Juggling customers is necessary for any retail store looking to provide customer service.
Unless your model is self-service, everyone from your cashiers to your manager to your retail salesperson must weigh and prioritize multiple customer needs in the blink of an eye.
Just as juggling too many balls can overtax the best juggler, there are a finite number of customers that a single employee can properly handle.
Once that limit is reached, no one benefits.The customers are unhappy, the employee is stressed and the business suffers.
If you have a tiny 300 sq. foot boutique, your size limits this issue but there a a lot of retailers out there working on two person coverage - or one!- to cover 3,000, 4,000 and higher square footage stores. Those brands' bean counters have it wrong...
You're kidding yourself if you think they can adequately deliver the customer service aspect of your business.
But I've seen your promotions, your desperate ads, your "friends and family" events all to get people in the door. The problem is, you don't value the people you already get in your doors. Otherwise you wouldn't expect associates to just "deal with it."
The Check-Out Line
It's been said many times that the last place that you want to delay a customer is when they are waiting to pay you. While this is true to a certain point, it also misses the mark a bit. Once customers have found their items, they are considerably less stressed and, while a line may be an inconvenience, if it keeps moving, most customers will not get too upset.
The problem arises when the cashier is given too many responsibilities other than simply checking customers out. If they are also tasked with answering the phone, greeting customers, pitching a service warranty or rewards program along with any of the other myriad duties that management feels can be fulfilled in the cashier’s downtime like stocking shelves, there has to be a problem with customer service.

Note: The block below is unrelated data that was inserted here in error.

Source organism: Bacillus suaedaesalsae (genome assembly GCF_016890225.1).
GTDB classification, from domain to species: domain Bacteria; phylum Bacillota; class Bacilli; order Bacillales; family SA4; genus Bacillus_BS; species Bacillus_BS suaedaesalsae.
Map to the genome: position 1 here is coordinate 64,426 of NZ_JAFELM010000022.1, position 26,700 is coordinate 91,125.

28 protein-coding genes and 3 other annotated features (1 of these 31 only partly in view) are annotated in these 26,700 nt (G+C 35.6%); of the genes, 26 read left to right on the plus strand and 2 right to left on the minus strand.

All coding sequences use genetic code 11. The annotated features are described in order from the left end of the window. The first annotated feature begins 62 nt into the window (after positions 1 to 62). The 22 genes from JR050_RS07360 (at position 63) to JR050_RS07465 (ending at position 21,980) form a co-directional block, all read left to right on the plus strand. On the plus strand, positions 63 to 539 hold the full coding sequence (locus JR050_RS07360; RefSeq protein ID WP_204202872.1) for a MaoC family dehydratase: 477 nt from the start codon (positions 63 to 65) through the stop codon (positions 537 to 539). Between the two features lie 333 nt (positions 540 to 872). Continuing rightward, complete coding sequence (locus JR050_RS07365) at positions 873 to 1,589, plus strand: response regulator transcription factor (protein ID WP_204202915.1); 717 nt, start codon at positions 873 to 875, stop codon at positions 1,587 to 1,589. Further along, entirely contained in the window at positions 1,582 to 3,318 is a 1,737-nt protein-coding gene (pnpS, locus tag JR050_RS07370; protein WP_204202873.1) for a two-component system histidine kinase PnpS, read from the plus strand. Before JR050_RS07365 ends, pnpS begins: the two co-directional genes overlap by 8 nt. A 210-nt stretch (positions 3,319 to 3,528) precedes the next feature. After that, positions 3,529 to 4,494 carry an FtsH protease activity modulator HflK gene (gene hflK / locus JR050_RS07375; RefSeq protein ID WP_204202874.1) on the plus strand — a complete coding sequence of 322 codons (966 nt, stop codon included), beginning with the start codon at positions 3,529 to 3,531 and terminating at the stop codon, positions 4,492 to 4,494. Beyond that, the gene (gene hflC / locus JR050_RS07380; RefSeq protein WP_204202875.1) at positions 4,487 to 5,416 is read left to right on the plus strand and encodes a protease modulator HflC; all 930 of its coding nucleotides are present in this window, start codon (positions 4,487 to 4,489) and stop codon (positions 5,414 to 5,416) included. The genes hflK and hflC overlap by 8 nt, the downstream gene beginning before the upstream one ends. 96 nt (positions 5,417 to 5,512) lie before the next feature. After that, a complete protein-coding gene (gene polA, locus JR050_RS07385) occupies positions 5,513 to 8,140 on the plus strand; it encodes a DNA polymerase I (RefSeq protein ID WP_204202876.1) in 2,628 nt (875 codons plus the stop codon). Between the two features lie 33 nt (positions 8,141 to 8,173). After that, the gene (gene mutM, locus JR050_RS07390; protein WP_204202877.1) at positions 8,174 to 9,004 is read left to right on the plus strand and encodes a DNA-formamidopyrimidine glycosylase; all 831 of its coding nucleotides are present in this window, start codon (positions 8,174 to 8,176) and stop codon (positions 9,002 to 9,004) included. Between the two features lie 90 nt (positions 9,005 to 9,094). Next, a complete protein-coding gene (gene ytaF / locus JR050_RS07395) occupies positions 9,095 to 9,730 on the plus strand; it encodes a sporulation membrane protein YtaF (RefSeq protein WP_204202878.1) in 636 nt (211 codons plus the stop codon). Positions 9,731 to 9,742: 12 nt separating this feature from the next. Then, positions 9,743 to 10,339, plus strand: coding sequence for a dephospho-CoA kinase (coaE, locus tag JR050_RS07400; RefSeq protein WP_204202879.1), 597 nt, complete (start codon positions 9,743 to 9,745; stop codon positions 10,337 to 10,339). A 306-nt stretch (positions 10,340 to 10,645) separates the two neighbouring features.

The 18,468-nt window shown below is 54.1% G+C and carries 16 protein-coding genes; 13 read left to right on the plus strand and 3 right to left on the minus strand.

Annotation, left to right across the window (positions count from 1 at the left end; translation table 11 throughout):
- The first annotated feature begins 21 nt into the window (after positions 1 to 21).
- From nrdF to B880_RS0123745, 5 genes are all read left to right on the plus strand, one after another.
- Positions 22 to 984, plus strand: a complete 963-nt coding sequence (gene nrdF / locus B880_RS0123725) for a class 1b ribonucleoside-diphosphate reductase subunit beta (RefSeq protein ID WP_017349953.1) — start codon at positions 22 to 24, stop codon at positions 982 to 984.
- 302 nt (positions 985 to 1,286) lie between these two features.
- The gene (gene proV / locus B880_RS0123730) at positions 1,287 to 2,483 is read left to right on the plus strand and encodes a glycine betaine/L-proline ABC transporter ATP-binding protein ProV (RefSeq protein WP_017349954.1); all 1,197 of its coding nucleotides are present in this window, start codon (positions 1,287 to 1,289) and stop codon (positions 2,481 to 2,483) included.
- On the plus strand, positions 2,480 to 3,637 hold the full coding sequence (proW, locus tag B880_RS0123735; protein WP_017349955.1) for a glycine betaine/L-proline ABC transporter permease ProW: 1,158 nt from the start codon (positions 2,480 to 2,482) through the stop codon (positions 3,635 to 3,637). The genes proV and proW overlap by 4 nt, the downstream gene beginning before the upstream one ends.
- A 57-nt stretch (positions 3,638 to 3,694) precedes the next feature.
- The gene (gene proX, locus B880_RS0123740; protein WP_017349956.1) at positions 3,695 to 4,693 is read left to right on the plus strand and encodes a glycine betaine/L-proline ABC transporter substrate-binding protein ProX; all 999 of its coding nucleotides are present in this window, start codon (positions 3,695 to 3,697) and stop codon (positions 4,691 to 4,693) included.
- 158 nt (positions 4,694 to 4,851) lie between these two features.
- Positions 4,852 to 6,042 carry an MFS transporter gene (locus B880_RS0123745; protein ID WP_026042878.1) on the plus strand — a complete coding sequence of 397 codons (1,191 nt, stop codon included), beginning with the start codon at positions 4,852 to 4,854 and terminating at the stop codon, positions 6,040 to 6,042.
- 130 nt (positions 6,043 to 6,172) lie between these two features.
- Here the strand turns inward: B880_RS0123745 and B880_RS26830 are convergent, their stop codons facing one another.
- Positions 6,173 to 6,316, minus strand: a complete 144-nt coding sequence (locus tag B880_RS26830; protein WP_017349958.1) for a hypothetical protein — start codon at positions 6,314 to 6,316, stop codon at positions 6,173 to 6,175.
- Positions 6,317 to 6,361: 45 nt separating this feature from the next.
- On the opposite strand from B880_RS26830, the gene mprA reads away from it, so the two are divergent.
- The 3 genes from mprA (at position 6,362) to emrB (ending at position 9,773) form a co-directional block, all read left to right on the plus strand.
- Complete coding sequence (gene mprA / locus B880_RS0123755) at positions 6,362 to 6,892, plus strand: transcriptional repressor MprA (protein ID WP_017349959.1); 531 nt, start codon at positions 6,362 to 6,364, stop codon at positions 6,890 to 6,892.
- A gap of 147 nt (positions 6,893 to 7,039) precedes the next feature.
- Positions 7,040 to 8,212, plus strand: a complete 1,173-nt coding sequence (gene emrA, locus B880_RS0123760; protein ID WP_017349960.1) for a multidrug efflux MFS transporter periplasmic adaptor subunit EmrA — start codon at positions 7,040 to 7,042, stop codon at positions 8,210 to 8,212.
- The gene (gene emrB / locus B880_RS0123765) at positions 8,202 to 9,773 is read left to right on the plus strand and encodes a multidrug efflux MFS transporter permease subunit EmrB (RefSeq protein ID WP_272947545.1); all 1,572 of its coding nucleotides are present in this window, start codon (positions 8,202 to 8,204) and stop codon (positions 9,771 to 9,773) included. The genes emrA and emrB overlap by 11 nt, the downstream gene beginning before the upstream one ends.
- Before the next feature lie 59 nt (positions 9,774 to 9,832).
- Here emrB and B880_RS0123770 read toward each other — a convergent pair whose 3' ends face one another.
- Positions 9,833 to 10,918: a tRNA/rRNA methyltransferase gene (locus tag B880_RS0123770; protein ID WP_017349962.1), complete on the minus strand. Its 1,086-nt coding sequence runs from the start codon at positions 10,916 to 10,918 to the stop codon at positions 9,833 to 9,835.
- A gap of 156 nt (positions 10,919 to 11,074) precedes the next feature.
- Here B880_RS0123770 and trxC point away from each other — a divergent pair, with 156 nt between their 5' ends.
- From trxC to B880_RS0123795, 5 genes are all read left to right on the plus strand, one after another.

And giving them a shiny new iPad won't change that.
Similarly, retail associates assigned to work on the salesfloor must be trained to make the job of service their first priority. Assigning them additional duties such as stocking, “facing” or cleaning is certainly worthwhile but not when management implies or actually says that the assigned duty is more important than delivering exceptional customer service.
If your customer is ignored so that these procedures can be completed and only engaged when they are at the counter, your staff is missing the point.
And you're leaving money on the table.
Who Should Really Juggle
Juggling indicates that the customers should figuratively be “touched” quickly and then moved on. Ideally, customers must be handled to whatever degree necessary to ensure their satisfaction in line with your store volume.
For example, on a busy Saturday afternoon, your employees don't have the luxury of chatting about their favorite place to fish with a sporting goods customer like it was a dead Tuesday morning. They have to juggle customers a bit.
Your manager’s job is to observe situations, look for the bottlenecks and then deploy the right assets in the right places. They should know who is waiting for an order, who hasn't been greeted and who is on break next.
This process means that a store manager should rarely be seen behind a register ringing up customers.
Your manager should walk the salesfloor, check on customers and get in front of any potential problems. At the end of the day, this prioritizing or juggling is the main job of a good manager.
The Bottom Line
Balancing the conflicting needs of low payroll and excellent customer service will always be a daunting task. Upper management must recognize the need for adequate, if not ample, employees in a location to properly provide good customer service.
If they don’t, sales and profit will steadily decline. And, if their customers start searching elsewhere for superior service, the business will enter a downward spiral from which it most probably will never recover.